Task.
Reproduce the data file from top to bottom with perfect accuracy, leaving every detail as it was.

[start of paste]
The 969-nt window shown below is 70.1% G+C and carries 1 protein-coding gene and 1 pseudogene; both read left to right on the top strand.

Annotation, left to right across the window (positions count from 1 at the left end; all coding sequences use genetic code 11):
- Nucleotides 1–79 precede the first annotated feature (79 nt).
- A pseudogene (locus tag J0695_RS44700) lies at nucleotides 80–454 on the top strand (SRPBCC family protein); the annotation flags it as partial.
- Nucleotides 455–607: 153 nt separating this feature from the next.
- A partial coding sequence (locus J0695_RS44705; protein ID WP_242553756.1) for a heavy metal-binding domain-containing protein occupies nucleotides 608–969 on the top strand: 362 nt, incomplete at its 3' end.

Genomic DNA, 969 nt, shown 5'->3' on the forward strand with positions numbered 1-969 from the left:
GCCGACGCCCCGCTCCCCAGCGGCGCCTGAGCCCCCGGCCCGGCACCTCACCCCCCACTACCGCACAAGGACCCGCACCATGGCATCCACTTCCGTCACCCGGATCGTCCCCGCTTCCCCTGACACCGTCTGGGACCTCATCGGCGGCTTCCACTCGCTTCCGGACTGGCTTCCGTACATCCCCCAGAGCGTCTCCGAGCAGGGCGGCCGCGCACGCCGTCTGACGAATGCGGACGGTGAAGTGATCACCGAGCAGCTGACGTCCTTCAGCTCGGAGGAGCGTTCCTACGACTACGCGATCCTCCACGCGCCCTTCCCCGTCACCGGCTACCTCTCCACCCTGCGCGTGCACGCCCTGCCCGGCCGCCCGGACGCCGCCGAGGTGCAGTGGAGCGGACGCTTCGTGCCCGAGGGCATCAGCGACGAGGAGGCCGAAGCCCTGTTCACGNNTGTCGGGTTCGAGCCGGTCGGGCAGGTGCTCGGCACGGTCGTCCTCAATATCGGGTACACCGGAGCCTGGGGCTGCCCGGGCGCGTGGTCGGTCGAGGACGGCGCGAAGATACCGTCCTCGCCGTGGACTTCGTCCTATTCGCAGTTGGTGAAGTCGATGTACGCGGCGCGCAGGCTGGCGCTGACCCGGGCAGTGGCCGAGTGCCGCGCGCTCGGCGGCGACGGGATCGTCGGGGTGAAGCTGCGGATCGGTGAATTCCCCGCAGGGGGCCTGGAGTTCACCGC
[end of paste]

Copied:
The 969-nt window shown below is 70.1% G+C and carries 1 protein-coding gene and 1 pseudogene; both read left to right on the top strand.

Annotation, left to right across the window (positions count from 1 at the left end; all coding sequences use genetic code 11):
- Nucleotides 1–79 precede the first annotated feature (79 nt).
- A pseudogene (locus tag J0695_RS44700) lies at nucleotides 80–454 on the top strand (SRPBCC family protein); the annotation flags it as partial.
- Nucleotides 455–607: 153 nt separating this feature from the next.
- A partial coding sequence (locus J0695_RS44705; protein ID WP_242553756.1) for a heavy metal-binding domain-containing protein occupies nucleotides 608–969 on the top strand: 362 nt, incomplete at its 3' end.

Genomic DNA, 969 nt, shown 5'->3' on the forward strand with positions numbered 1-969 from the left:
GCCGACGCCCCGCTCCCCAGCGGCGCCTGAGCCCCCGGCCCGGCACCTCACCCCCCACTACCGCACAAGGACCCGCACCATGGCATCCACTTCCGTCACCCGGATCGTCCCCGCTTCCCCTGACACCGTCTGGGACCTCATCGGCGGCTTCCACTCGCTTCCGGACTGGCTTCCGTACATCCCCCAGAGCGTCTCCGAGCAGGGCGGCCGCGCACGCCGTCTGACGAATGCGGACGGTGAAGTGATCACCGAGCAGCTGACGTCCTTCAGCTCGGAGGAGCGTTCCTACGACTACGCGATCCTCCACGCGCCCTTCCCCGTCACCGGCTACCTCTCCACCCTGCGCGTGCACGCCCTGCCCGGCCGCCCGGACGCCGCCGAGGTGCAGTGGAGCGGACGCTTCGTGCCCGAGGGCATCAGCGACGAGGAGGCCGAAGCCCTGTTCACGNNTGTCGGGTTCGAGCCGGTCGGGCAGGTGCTCGGCACGGTCGTCCTCAATATCGGGTACACCGGAGCCTGGGGCTGCCCGGGCGCGTGGTCGGTCGAGGACGGCGCGAAGATACCGTCCTCGCCGTGGACTTCGTCCTATTCGCAGTTGGTGAAGTCGATGTACGCGGCGCGCAGGCTGGCGCTGACCCGGGCAGTGGCCGAGTGCCGCGCGCTCGGCGGCGACGGGATCGTCGGGGTGAAGCTGCGGATCGGTGAATTCCCCGCAGGGGGCCTGGAGTTCACCGC